12/05/2014 - 12:18

Efficiency key at Kwinana

12/05/2014 - 12:18

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The future of BP's Kwinana refinery lies in improving productivity as the Australian fuel market undergoes significant disruptions.

Efficiency key at Kwinana

The future of BP's Kwinana refinery lies in improving productivity as the Australian fuel market undergoes significant disruptions.

BP’s recent announcement it would close its Bulwer Island refinery by mid-2015 is the latest in a series of closures of Australian oil refineries, which face increased competitive pressure from larger, more efficient facilities in Asia.

The Australian oil refinery sector lost an average $153.1 million each year in real terms in the five years since the GFC, according to the Australian Competition and Consumer Commission.

The loss of BP’s Bulwer (Brisbane), Shell’s Clyde (Sydney) and Caltex’s Kurnell (Sydney) refineries now means Australia will have only four refineries: BP’s operation in Kwinana; the Geelong refinery Shell recently sold to Dutch fuel giant Vitol as part of an overall $2.9 billion asset sale; ExxonMobil’s facility in Altona; and Caltex’s refinery in Lytton (Brisbane).


The fate of Australia’s remaining refineries is yet to be determined, as they vary in terms of their capabilities and economics.

In what’s widely seen as a measure of confidence in the Kwinana refinery, BP is spending $60 million in a maintenance overhaul on the facility.

Last month, BP Australasia president Andy Holmes said the company was upbeat about the facility, which would complete its turnaround in late June.

“Importantly, we believe the BP Kwinana refinery near Perth is advantaged in terms of the feedstock it can process and its ability to produce modern, high-octane fuel,” Mr Holmes said.

“Providing it continues to deliver best-in-class safety and reliability performance, and continues to improve its efficiency, we believe it has a future.”

As Australia’s capacity to domestically refine crude oil has fallen, more fuel is being imported.

To that end, Caltex is converting its Kurnell refinery into a fuel import terminal, while BP is considering a similar move at its Bulwer facility.

Fuel giants and new entrants to Australia, Vitol and Trafigura, have both said their expansion plans will include focus on import opportunities.

Vitol has said it will look for new growth opportunities, particularly by adding fuel terminals at ports.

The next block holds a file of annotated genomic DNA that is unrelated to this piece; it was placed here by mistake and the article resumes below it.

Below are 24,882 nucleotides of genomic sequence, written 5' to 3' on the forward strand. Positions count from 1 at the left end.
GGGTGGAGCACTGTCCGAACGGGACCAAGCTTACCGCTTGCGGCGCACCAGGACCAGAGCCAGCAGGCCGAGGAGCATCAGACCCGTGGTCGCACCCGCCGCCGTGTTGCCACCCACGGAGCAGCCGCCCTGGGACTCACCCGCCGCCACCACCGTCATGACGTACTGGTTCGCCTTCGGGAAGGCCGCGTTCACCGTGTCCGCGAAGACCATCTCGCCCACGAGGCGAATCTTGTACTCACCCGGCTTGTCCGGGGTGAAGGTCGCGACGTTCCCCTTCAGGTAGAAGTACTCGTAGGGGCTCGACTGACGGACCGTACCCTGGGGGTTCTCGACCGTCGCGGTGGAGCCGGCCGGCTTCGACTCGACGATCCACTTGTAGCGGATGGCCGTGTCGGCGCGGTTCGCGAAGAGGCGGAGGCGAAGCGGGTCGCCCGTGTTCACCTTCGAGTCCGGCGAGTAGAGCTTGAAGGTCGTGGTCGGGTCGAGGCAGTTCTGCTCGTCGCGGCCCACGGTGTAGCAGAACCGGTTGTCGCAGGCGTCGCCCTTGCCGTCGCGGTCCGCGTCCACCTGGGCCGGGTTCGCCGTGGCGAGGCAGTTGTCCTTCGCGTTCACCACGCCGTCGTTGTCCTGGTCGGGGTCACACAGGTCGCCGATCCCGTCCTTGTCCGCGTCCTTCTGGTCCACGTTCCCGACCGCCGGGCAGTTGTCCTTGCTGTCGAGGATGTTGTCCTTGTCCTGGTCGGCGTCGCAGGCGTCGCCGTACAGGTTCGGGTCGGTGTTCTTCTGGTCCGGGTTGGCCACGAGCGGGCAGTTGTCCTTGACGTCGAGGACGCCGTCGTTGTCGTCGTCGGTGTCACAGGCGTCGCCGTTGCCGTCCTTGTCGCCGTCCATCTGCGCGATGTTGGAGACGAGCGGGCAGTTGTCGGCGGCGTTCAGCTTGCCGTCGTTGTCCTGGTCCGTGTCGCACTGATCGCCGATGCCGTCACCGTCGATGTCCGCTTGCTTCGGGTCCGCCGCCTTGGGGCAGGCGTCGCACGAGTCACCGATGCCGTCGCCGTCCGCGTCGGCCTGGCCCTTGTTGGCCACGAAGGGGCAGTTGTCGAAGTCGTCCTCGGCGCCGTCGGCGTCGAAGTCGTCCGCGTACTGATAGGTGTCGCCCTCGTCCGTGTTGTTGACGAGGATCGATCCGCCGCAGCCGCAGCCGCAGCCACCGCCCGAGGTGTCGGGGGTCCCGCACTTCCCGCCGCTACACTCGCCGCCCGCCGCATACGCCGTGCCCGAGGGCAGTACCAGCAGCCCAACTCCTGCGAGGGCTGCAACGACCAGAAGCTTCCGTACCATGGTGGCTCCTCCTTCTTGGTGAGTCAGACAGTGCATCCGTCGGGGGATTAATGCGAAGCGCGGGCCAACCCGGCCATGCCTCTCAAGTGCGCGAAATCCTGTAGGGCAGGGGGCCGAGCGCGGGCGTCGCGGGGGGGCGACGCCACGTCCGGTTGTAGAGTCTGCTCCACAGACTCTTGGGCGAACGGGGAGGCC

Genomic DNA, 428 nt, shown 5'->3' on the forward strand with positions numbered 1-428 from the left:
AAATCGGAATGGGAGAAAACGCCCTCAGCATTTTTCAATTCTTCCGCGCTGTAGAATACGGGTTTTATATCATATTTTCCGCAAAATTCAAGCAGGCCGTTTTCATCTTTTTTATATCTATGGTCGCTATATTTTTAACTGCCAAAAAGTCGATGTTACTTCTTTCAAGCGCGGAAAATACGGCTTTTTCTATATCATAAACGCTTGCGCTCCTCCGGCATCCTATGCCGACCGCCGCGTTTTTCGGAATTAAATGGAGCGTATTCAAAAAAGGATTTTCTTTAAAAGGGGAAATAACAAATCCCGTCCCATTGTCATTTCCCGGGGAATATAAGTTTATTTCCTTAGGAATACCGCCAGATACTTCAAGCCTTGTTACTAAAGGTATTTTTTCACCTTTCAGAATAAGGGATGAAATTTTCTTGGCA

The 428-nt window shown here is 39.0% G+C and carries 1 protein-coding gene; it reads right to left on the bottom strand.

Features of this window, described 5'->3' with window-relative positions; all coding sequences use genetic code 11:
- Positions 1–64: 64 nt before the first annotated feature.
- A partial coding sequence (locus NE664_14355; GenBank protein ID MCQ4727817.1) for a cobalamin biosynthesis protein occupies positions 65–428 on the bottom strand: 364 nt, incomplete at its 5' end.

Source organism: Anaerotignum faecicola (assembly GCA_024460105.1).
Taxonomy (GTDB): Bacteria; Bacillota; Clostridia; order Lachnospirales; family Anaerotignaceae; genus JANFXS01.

Spanish trader Trafigura, through its Puma Energy subsidiary, is currently building a fuel terminal at Mackay Harbour in Queensland after becoming Australia’s largest independent fuel operator through its purchase of Ausfuel, Neumann Petroleum, and Central Combined Group.

BP’s Mr Holmes said, when announcing the Bulwer refinery closure in April, investments in fuel import facilities were growing.

“There is a shift to greater interest and investment in product import facilities along Australia’s coast,” Mr Homes said.

“To meet growing demand, there will have to be ongoing investment in jetty space and bulk storage facilities.”

Meanwhile the ACCC believes Australia’s import parity price – which is the ‘landed cost’ of fuel to import terminals and factors in freight, insurance and exchange rate costs – means retail fuel prices will not be affected by refinery closures.

The spate of closures has created job losses, however, and sparked debate about energy security, particularly since Australia falls short of meeting its obligation to the International Energy Agency for required reserves of crude oil.

Another major change in Australia’s fuel industry has been a gradual shift in consumer choice.

In the past nine years, the growing use of discounted fuel dockets has helped Coles Express Shell service stations and Woolworths Caltex service stations increase their market share from 16 and 10 per cent respectively to 24 per cent each.

BP has lost market share, going from a 20 per cent stake in 2003-04 to 15 per cent in 2012-13.

Caltex retailers not cobranded with Woolworths have also lost market share, from 22 to 18 per cent, in the same time frame.

Large independent retail chains have increased their market share from 7 per cent nine years ago to 18 per cent in 2012-13.

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